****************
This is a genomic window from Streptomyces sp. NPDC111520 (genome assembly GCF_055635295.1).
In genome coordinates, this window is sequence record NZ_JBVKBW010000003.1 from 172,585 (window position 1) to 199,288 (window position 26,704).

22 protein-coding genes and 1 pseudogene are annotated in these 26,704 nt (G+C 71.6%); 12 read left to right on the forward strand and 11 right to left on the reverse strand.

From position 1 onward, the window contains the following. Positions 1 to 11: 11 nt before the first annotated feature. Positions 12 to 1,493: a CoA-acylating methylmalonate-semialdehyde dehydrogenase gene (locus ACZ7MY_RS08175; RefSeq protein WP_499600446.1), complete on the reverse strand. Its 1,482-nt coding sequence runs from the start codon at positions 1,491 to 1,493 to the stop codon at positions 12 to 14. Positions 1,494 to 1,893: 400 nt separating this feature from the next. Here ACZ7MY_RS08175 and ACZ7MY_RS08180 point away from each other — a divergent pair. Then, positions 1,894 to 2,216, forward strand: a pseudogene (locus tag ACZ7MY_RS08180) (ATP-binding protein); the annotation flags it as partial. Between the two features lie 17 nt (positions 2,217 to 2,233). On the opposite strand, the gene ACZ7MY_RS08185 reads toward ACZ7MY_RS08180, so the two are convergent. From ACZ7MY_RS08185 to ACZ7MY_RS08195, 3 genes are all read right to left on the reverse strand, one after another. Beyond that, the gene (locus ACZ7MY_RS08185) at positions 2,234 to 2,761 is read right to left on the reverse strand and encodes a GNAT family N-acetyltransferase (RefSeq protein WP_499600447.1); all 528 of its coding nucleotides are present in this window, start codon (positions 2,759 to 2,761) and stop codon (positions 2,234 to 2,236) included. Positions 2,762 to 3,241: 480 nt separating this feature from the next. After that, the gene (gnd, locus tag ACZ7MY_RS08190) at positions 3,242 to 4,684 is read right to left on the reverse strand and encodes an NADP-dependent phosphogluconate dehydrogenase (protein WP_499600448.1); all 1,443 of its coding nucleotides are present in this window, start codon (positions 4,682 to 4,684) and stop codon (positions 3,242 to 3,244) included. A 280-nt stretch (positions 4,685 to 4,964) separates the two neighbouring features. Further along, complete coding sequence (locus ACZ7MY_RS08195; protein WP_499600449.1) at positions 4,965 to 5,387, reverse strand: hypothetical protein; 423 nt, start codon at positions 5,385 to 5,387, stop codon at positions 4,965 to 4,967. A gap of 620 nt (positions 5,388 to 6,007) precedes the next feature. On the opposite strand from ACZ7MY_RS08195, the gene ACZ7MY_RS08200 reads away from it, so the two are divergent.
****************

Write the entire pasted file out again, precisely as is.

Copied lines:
This is a genomic window from Streptomyces sp. NPDC111520 (genome assembly GCF_055635295.1).
In genome coordinates, this window is sequence record NZ_JBVKBW010000003.1 from 172,585 (window position 1) to 199,288 (window position 26,704).

22 protein-coding genes and 1 pseudogene are annotated in these 26,704 nt (G+C 71.6%); 12 read left to right on the forward strand and 11 right to left on the reverse strand.

From position 1 onward, the window contains the following. Positions 1 to 11: 11 nt before the first annotated feature. Positions 12 to 1,493: a CoA-acylating methylmalonate-semialdehyde dehydrogenase gene (locus ACZ7MY_RS08175; RefSeq protein WP_499600446.1), complete on the reverse strand. Its 1,482-nt coding sequence runs from the start codon at positions 1,491 to 1,493 to the stop codon at positions 12 to 14. Positions 1,494 to 1,893: 400 nt separating this feature from the next. Here ACZ7MY_RS08175 and ACZ7MY_RS08180 point away from each other — a divergent pair. Then, positions 1,894 to 2,216, forward strand: a pseudogene (locus tag ACZ7MY_RS08180) (ATP-binding protein); the annotation flags it as partial. Between the two features lie 17 nt (positions 2,217 to 2,233). On the opposite strand, the gene ACZ7MY_RS08185 reads toward ACZ7MY_RS08180, so the two are convergent. From ACZ7MY_RS08185 to ACZ7MY_RS08195, 3 genes are all read right to left on the reverse strand, one after another. Beyond that, the gene (locus ACZ7MY_RS08185) at positions 2,234 to 2,761 is read right to left on the reverse strand and encodes a GNAT family N-acetyltransferase (RefSeq protein WP_499600447.1); all 528 of its coding nucleotides are present in this window, start codon (positions 2,759 to 2,761) and stop codon (positions 2,234 to 2,236) included. Positions 2,762 to 3,241: 480 nt separating this feature from the next. After that, the gene (gnd, locus tag ACZ7MY_RS08190) at positions 3,242 to 4,684 is read right to left on the reverse strand and encodes an NADP-dependent phosphogluconate dehydrogenase (protein WP_499600448.1); all 1,443 of its coding nucleotides are present in this window, start codon (positions 4,682 to 4,684) and stop codon (positions 3,242 to 3,244) included. A 280-nt stretch (positions 4,685 to 4,964) separates the two neighbouring features. Further along, complete coding sequence (locus ACZ7MY_RS08195; protein WP_499600449.1) at positions 4,965 to 5,387, reverse strand: hypothetical protein; 423 nt, start codon at positions 5,385 to 5,387, stop codon at positions 4,965 to 4,967. A gap of 620 nt (positions 5,388 to 6,007) precedes the next feature. On the opposite strand from ACZ7MY_RS08195, the gene ACZ7MY_RS08200 reads away from it, so the two are divergent.